The current study compared both skills on the cognitive abilities of working memory and inhibitory control. Working memory is the mechanism for the active manipulation and storage of temporary information (Baddeley, 2003; Baddeley & Hitch, 1974). Inhibitory control involves the active suppression of an automatic or “prepotent” response or thought and is a superset of interference control and response inhibition. Working memory and inhibitory control are types of executive functions, higher-order cognitive functions involved in goal-directed behavior (Diamond, 2013; Miyake, Friedman, Emerson, Witzki, Howerter, et al., 2000).

Musical training, working memory, and inhibitory control

A body of evidence demonstrates that musicians outperform non-musicians on various cognitive abilities far beyond what the skill involves, such as verbal memory and visuospatial abilities (Costa-Giomi, 1999; Franklin et al., 2008). Beyond specific abilities, musicians have also demonstrated an advantage on broad cognitive abilities such as executive functions. Research evidence supports a strong association between enhanced working memory performance in musicians compared to non-musicians. Improved working memory was found across age groups, including children (Degé, Kubicek, & Schwarzer, 2011; c.f. Fujioka, Ross, Kakigi, Pantev, & Trainor, 2006; Lee, Lu, & Ko, 2007; Moreno et al., 2011; Roden, Kreutz, & Bongard, 2012; Schellenberg, 2011), young adults (Franklin et al., 2008; Meinz & Hambrick, 2010; c.f. Nutley, Darki, & Klingberg, 2014; Oechslin, Van de Ville, Lazeyras, Hauert, & James, 2013; Parbery-Clark, Skoe, Lam, & Kraus, 2009; Strait, Kraus, Parbery-Clark, & Ashley, 2010; Wallentin, Nielsen, Friis-Olivarius, Vuust, & Vuust, 2010; Zuk, Benjamin, Kenyon, & Gaab, 2014), and older adults (Amer, Kalender, Hasher, Trehub, & Wong, 2013; Bugos, Perlstein, McCrae, Brophy, & Bedenbaugh, 2007; Hanna-Pladdy & Gajewski, 2012; Hanna-Pladdy & MacKay, 2011).

Improvements have been found across different measures of working memory, such as simple and complex tasks (the former of which measure memory span or storage, and the latter which recruit additional executive control; Unsworth & Engle, 2006), plus for auditory and visuospatial domains, although there is some inconsistency in findings (Hanna-Pladdy & MacKay, 2011; Hansen, Wallentin, & Vuust, 2013; Lee et al., 2007; Strait et al., 2010). There is also evidence of better inhibitory control in musicians across age groups – in children (Degé et al., 2011; Moreno et al., 2011), young adults (Bialystok & Depape, 2009; Hurwitz, Wolff, Bortnick, & Kokas, 1975; Strait et al., 2010; Travis, Harung, & Lagrosen, 2011), and older adults (Seinfeld, Figueroa, Ortiz-Gil, & Sanchez-Vives, 2013). However, it is not consistently replicated across tasks or studies (Carey et al., 2015; Slevc, Davey, Buschkuehl, & Jaeggi, 2016; Zuk et al., 2014).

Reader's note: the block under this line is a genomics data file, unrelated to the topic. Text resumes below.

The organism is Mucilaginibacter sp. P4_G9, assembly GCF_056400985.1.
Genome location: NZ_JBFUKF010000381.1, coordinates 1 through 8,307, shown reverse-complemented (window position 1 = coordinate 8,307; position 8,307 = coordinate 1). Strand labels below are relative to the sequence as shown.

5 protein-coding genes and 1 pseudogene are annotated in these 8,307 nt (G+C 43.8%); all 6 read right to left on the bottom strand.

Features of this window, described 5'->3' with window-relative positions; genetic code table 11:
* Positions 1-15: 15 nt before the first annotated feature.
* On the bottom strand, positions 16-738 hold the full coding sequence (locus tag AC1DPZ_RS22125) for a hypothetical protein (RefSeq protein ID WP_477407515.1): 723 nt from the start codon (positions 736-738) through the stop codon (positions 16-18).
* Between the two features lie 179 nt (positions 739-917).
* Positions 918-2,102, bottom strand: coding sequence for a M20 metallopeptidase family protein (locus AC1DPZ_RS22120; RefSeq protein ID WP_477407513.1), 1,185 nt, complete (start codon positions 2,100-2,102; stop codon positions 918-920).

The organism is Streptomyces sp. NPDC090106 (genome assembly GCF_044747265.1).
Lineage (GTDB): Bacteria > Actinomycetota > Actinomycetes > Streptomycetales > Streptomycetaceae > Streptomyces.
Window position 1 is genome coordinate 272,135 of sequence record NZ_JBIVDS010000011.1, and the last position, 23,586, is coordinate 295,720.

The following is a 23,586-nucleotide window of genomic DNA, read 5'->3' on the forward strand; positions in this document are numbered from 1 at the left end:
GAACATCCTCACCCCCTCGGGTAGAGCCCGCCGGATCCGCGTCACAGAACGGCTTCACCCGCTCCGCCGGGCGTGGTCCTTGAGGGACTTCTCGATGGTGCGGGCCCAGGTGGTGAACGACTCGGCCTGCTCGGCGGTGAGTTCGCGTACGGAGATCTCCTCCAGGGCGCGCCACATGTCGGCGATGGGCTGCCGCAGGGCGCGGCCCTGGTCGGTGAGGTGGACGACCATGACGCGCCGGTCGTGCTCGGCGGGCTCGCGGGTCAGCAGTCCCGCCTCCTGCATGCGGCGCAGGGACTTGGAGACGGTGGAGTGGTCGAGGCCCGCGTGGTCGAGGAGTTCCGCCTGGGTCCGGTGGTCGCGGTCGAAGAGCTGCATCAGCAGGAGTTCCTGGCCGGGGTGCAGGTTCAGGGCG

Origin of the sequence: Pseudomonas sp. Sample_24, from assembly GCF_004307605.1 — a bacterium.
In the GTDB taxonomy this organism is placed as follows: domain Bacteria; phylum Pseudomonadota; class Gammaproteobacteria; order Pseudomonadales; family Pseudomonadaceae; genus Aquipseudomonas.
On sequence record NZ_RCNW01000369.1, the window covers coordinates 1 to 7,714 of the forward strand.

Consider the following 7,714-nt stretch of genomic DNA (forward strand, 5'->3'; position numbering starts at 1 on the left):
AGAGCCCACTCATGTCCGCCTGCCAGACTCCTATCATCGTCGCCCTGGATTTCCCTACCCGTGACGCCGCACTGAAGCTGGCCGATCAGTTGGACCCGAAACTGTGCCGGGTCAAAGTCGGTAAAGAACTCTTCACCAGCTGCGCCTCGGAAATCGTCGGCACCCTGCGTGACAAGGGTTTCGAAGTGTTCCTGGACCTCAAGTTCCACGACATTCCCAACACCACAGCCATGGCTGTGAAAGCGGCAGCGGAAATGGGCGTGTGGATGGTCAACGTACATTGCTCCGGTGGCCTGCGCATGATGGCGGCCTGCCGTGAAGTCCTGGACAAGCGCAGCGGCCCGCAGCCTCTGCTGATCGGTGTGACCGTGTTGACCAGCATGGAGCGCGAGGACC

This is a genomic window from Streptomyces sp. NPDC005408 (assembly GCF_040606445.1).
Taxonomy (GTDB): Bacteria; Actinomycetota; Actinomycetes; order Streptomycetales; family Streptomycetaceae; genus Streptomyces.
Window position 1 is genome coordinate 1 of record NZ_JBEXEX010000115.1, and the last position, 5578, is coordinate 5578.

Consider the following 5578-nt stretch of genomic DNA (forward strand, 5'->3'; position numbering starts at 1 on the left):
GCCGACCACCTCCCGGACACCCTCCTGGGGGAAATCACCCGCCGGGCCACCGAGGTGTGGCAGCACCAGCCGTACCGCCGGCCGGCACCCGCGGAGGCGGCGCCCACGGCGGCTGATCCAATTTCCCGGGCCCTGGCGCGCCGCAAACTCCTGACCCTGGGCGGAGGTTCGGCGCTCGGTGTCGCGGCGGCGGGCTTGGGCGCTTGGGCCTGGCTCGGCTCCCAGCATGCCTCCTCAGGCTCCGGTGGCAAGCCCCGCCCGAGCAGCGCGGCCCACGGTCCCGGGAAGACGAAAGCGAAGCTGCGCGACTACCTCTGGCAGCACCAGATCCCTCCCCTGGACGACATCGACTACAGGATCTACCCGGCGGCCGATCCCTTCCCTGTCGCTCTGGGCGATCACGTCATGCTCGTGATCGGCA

Bilingualism, working memory, and inhibitory control

As with musical training, speaking a second language is associated with cognitive improvements outside the skill domain itself. Bilinguals outperform their monolingual counterparts in areas such as metalinguistic abilities and awareness of the mental states of others (Goetz, 2003; Gold, Kim, Johnson, Kryscio, & Smith, 2013). On general cognitive ability, early evidence suggested that bilinguals sometimes outperform monolinguals on non-linguistic interference paradigms, such as the Simon, Stroop, and flanker tasks (Bialystok, Craik, & Luk, 2008; Meuter & Allport, 1999). However, recent investigations using multiple tasks have failed to replicate the bilingual advantage, challenging the consistency of a bilingual cognitive advantage (Kousaie & Phillips, 2012a; Kousaie & Phillips, 2012b; Paap & Greenberg, 2013; Prior, 2012; von Bastian, Souza, & Gade, 2016).

Similarly, although some evidence supports a bilingual advantage in working memory (Bialystok, 2009; Bialystok & Feng, 2009; Luo, Craik, Moreno, & Bialystok, 2013), other studies have challenged this finding (Adesope, Lavin, Thompson, & Ungerleider, 2010; Bonifacci, Giombini, Bellocchi, & Contento, 2011; Feng, Diamond, & Bialystok, 2007; Ratiu & Azuma, 2015; von Bastian et al., 2016). It has been suggested that language effects exist for certain experimental conditions and populations but not others (Bialystok et al., 2017), but the finding of a bilingual effect has not consistently been replicated in other age groups (De Bruin, Treccani, & Della Sala, 2015; Gold et al., 2013, Exp. 2; Kousaie & Phillips, 2012a; Salvatierra & Rosselli, 2010). The overall findings from the bilingualism literature typically demonstrate only a few studies with large interference effects and a bilingual advantage and a majority of studies with smaller effects and little or no bilingual advantage (Duñabeitia et al., 2014). Reviews of bilingual evidence indicate that 80% of the literature yields null effects, with a greater percentage of null results for sample sizes larger than 40 (Paap, Johnson, & Sawi, 2015), in contrast with music where the evidence indicates a small to medium effect size (Sala & Gobet, 2017).